To return to the case of your Church and nuclear weapons, I would contend that, if it had decided to back the anti-nuclear cause, it should say so openly and take up the place available to it in this democratic society on the public stage. Since it has not, as yet, endorsed the CND position as a Church, it should therefore avoid at all costs the suspicion of political partisanship of an indirect nature inherent in allowing one of its senior figures to campaign exclusively on one side of the debate in which it has itself declined to take an overall position.

Alternatively, if it wishes to allow one senior priest to campaign in an entirely one-sided war (however "important" you consider his contribution to be), then it should be stipulated that he should not use his clerical title or status in any way implying that the Church supports his campaigning position.

I would further suggest that, given the "sharply divided views on either side" of what you rightly describe as "this vital debate", it is incumbent on the Church to see that the intervention of its priests is a balanced one. This either requires there to be an equal number of priests given equivalent privileges to campaign on each side of the debate, or the choice of priests allowed to campaign to be restricted to ones who will deploy the arguments in an even-handed way.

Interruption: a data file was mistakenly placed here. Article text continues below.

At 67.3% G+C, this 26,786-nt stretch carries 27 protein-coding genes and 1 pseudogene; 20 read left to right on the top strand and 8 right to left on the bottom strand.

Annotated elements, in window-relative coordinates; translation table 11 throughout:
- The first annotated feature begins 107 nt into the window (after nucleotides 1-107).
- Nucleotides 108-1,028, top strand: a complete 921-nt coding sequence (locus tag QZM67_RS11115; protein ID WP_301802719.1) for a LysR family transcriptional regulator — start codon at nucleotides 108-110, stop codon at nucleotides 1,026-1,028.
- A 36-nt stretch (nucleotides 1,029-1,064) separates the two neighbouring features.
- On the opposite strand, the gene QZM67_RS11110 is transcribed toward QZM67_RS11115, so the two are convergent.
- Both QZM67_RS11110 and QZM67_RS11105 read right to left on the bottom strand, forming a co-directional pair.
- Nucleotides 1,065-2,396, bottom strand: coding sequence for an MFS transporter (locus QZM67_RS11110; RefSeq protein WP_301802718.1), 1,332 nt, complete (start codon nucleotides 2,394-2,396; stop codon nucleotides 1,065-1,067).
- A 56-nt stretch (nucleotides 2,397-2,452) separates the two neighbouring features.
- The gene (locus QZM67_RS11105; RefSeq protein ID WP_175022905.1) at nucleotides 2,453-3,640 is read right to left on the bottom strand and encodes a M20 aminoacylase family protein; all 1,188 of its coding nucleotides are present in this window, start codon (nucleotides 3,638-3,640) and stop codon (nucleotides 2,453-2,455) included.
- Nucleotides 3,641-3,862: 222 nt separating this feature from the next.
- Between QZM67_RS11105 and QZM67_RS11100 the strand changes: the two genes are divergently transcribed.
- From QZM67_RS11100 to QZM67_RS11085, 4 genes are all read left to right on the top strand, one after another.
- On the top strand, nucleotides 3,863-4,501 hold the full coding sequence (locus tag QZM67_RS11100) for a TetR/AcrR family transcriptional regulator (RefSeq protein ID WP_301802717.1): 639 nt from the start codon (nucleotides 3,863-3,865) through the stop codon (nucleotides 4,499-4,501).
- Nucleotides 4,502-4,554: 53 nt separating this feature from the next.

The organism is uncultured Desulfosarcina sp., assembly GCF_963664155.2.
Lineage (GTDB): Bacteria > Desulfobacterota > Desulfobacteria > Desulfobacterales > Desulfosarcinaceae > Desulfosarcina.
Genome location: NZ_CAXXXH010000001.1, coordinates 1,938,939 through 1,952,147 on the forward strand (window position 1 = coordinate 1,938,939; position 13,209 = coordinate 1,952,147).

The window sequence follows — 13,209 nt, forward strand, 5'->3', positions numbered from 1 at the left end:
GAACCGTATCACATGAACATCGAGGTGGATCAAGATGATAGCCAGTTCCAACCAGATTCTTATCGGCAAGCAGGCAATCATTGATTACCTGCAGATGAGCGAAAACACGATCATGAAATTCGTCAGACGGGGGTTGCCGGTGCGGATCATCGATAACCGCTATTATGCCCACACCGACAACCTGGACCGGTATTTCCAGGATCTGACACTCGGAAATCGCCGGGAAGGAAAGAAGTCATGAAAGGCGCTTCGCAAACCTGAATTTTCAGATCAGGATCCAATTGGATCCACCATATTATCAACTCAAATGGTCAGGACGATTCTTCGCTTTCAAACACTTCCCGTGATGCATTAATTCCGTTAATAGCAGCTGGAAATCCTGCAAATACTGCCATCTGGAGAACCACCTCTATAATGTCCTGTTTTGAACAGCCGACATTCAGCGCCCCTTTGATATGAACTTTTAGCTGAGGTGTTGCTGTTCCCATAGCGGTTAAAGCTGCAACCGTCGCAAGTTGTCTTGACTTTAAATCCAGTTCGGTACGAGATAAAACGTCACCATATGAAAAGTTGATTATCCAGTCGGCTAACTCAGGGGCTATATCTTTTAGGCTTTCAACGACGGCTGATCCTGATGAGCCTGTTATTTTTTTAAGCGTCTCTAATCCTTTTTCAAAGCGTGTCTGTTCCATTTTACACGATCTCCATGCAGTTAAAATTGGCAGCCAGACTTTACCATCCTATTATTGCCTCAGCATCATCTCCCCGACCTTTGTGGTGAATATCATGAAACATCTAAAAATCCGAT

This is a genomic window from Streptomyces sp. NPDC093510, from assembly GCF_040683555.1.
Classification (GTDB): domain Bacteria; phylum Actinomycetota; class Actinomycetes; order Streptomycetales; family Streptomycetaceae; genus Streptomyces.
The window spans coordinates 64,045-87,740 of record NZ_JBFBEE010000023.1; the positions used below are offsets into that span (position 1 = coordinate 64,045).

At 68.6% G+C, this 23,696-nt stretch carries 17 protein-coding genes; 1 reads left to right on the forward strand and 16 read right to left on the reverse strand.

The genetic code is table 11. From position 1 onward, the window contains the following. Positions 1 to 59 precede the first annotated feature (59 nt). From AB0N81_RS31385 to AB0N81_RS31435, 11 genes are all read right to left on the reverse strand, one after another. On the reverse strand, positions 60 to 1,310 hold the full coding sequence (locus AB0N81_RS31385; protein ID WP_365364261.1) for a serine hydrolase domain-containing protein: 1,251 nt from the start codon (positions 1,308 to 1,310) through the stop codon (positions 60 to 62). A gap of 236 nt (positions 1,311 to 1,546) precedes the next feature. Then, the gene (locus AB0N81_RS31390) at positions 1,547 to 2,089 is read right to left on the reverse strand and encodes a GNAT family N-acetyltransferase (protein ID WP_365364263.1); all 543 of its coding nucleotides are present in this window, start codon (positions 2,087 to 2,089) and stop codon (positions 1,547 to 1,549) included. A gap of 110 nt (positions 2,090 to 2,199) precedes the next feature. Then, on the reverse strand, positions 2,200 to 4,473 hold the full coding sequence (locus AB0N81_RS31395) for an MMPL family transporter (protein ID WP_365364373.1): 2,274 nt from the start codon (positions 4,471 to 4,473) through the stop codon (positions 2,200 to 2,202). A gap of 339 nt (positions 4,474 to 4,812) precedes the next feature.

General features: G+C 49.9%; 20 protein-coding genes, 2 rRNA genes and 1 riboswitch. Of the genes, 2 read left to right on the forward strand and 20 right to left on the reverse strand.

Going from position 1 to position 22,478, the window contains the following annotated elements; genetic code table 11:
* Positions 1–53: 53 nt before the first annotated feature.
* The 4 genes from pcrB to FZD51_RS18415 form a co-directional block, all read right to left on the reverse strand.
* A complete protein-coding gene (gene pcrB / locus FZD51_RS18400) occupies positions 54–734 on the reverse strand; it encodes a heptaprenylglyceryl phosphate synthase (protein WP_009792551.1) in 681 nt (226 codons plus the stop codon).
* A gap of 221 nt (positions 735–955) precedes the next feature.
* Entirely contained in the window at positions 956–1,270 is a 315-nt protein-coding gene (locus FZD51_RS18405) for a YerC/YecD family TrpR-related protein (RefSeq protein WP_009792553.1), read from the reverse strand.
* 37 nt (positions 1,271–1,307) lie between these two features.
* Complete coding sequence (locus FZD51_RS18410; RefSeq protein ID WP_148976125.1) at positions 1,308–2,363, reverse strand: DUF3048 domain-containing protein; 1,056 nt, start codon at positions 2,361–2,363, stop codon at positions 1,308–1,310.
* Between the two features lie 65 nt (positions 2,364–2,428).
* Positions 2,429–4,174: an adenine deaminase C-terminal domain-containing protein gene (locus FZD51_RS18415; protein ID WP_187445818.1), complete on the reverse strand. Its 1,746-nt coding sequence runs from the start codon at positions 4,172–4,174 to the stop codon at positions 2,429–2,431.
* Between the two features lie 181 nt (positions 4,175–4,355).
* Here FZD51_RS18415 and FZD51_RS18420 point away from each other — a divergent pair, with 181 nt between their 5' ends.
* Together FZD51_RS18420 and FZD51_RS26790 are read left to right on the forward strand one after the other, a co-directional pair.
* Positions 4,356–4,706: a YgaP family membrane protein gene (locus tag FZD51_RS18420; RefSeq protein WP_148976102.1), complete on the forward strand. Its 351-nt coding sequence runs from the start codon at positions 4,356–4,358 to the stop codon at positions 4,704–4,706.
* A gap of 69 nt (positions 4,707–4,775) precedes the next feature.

Neither Bruce Kent himself nor his most ardent admirers would maintain for one moment that his is an even-handed contribution to this crucial controversy. Yet there is no evidence whatever of anyone being given licence by the Church to deploy the other side of the case on a full-time basis.